“Sun’s JRE has a security flaw, so turn off Javascript” says the security expert

I’ve listened to “Security Now”, TWiT’s “security” oriented podcast, which is hosted by Steve Gibson who is apparently a big internet security guru – so says the website. If the title doesn’t make it very clear why I quoted “security” above, then here is the scoop from Security Now episode 222 (starting at 14:50):

The latest Java Runtime Edition, in the latest version, has multiple vulnerabilities and no updates available. It acknowledged multiple problems. There is enough disclosed for exploits to be created on the net. Unfortunately, the only workaround is the workaround we all know to well – which is to disable Javascript to prevent the Java Runtime Edition components from being exploited until Sun updates themselves.

[The emphasis is mine]1

Well, obviously the guy is a security expert and not a programming expert so its OK that he doesn’t know that Java has nothing to do with Javascript and disabling Javascript will not affect the Java plugin. No, wait, what?

I’ve heard from several others that Security Now sucks (I think also on the Linux Outlaws podcast, which is a great podcast) but I decided to give it a try anyway and it completely failed. I don’t think I’m going to ever manage to hear the rest after that announcement.

Up until that item, they just talked about some “security patches” to MS-Windows applications, which has about as much relation to internet security as telling someone that is worried that people will break into his home to plant some bushes behind his picket fence – i.e. not much except in lay-people’s minds.2.

  1. P.S. here’s another workaround – uninstall Java []
  2. P.P.S this post is categorized under “Funny”, though a more correct categorization might be “Tragic” []

3 Responses to ““Sun’s JRE has a security flaw, so turn off Javascript” says the security expert”

  1. Yaniv:

    He may still be a security expert, but not-so-expert in logic deductions. 🙂

    When evaluating the security of a system/framework, one item in the “checklist” is checking for the existence of periodical software/security updates.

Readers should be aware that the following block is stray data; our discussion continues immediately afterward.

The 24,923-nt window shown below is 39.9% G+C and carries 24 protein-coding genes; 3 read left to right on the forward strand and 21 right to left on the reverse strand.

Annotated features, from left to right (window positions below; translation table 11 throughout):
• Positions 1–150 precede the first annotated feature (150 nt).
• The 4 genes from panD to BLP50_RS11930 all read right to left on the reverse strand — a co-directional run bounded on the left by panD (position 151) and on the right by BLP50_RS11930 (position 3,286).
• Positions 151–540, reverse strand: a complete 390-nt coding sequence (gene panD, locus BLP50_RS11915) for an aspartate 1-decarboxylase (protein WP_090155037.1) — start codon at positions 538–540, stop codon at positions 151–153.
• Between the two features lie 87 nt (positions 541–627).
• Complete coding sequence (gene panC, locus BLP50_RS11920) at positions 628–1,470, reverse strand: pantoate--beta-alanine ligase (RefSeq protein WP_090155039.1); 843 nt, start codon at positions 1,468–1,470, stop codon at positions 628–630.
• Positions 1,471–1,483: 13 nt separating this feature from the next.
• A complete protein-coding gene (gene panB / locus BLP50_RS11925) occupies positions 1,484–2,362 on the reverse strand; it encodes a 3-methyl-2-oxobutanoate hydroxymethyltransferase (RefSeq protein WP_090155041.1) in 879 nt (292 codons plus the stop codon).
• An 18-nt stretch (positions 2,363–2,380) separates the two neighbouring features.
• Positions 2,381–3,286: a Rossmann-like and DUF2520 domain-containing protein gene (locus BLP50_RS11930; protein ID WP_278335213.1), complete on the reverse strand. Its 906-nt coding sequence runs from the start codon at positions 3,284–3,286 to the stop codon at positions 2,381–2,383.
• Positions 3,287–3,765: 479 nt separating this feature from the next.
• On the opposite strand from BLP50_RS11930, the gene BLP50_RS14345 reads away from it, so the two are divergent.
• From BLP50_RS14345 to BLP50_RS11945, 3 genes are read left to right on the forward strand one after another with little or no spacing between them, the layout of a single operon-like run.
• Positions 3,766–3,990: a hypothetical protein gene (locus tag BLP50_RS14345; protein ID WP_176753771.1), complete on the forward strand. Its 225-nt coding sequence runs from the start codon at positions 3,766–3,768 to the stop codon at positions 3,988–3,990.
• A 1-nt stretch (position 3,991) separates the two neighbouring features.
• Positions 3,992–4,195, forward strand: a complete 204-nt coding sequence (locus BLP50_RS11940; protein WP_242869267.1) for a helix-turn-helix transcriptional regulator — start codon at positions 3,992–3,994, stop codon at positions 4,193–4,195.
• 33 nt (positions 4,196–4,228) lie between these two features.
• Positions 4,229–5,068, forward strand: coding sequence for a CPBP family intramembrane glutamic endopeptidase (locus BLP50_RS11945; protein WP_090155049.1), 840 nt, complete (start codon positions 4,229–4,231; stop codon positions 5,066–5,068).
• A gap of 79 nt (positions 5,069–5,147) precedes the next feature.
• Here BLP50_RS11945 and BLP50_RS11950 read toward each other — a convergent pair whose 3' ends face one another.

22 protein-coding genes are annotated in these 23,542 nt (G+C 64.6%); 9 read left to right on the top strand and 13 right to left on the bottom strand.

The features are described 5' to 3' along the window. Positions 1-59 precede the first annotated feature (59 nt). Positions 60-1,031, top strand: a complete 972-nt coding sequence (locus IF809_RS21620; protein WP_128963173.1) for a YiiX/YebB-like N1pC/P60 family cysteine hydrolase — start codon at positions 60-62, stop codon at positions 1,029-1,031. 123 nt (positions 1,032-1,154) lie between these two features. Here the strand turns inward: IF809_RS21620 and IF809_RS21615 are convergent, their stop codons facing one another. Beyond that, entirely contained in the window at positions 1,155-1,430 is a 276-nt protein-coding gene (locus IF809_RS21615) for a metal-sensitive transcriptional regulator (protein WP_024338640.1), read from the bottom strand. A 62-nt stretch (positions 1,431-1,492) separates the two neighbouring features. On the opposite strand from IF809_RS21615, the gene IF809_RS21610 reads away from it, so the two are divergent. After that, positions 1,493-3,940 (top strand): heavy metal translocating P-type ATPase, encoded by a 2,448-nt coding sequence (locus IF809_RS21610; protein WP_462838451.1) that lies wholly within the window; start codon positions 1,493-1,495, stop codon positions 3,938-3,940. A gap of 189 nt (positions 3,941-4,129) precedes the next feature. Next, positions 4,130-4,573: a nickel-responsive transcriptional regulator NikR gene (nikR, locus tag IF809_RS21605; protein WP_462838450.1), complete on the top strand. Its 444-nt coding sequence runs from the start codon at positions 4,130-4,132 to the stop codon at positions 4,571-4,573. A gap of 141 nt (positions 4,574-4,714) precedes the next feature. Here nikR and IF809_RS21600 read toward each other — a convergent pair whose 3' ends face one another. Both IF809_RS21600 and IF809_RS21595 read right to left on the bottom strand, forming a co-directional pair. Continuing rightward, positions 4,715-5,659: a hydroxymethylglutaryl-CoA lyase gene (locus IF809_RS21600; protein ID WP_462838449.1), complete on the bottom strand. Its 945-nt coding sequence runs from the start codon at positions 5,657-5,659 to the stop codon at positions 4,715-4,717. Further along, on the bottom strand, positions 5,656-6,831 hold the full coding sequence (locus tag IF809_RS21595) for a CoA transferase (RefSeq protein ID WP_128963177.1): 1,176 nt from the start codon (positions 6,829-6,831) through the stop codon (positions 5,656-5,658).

I’ve always argued against such ultimate “checklists”, or even close to them. All these attempts to associate some ISO-like security tags with a system are flawed in their basis and make me sick. It’s like summarizing the entire contents of a religion X in a few bullets and claiming that they are the entire X.
    I vaguely remember some old comparison of the security various systems, in which Microsoft Windows won one of the top places, mostly due to that weird item — they maintain periodical (weekly!) updates to their software.

  2. Oded:

    Regarding the mistake, well obviously everyone knows that Javascript and Java are the same. Hmm..

    I also saw one security comparison where MS-Windows was the only operating system complying with the requirements because only it has a login screen that is only accessible by pressing CTRL+ALT+DELETE. This is apparently a security measure.

    I believe the above mentioned security show is geared towards average people and aims to raise their awareness of security, though it may do a piss poor job of that. I’ve eventually heard it all the way to the end and they did discuss some more interesting things like the jailbroken iPhone SSH issue (default password that everyone knows), port knocking (also regarding SSH) and the reuse of key-pairs in SSL certificate requests.

    I’m not sure why they start the show by listing “security updates” and discussing them – it may be similar to the reason why Linux Outlaws start the show by listing new Linux releases of obscure distros and making fun of them: its something that you can do in the context of the show and it kills time. But at least with Linux Outlaws its often funny.

  3. Oded:

    I’ve been listening to some more Security Now lately and Gibson is good about explaining security issues for the (almost) layman, but:
    – He talks very very very very slow to the point that I would have pulled my hair out had I had hair to pull out. Explaining out a simple concept like a client connecting to a server to send HTTP requests can take about 5 minutes.
    – Even when talking about general security problems, like the recent SSL renegotiation attack, he is still very Microsoft oriented: “I’m pretty sure Microsoft will issue an update for that this month”. Its not like he isn’t acknowledging the fact that there are other systems, its just that his primary concern is always that Microsoft will issue an update and its never was my concern.

    All in all, I think I will unsubscribe.

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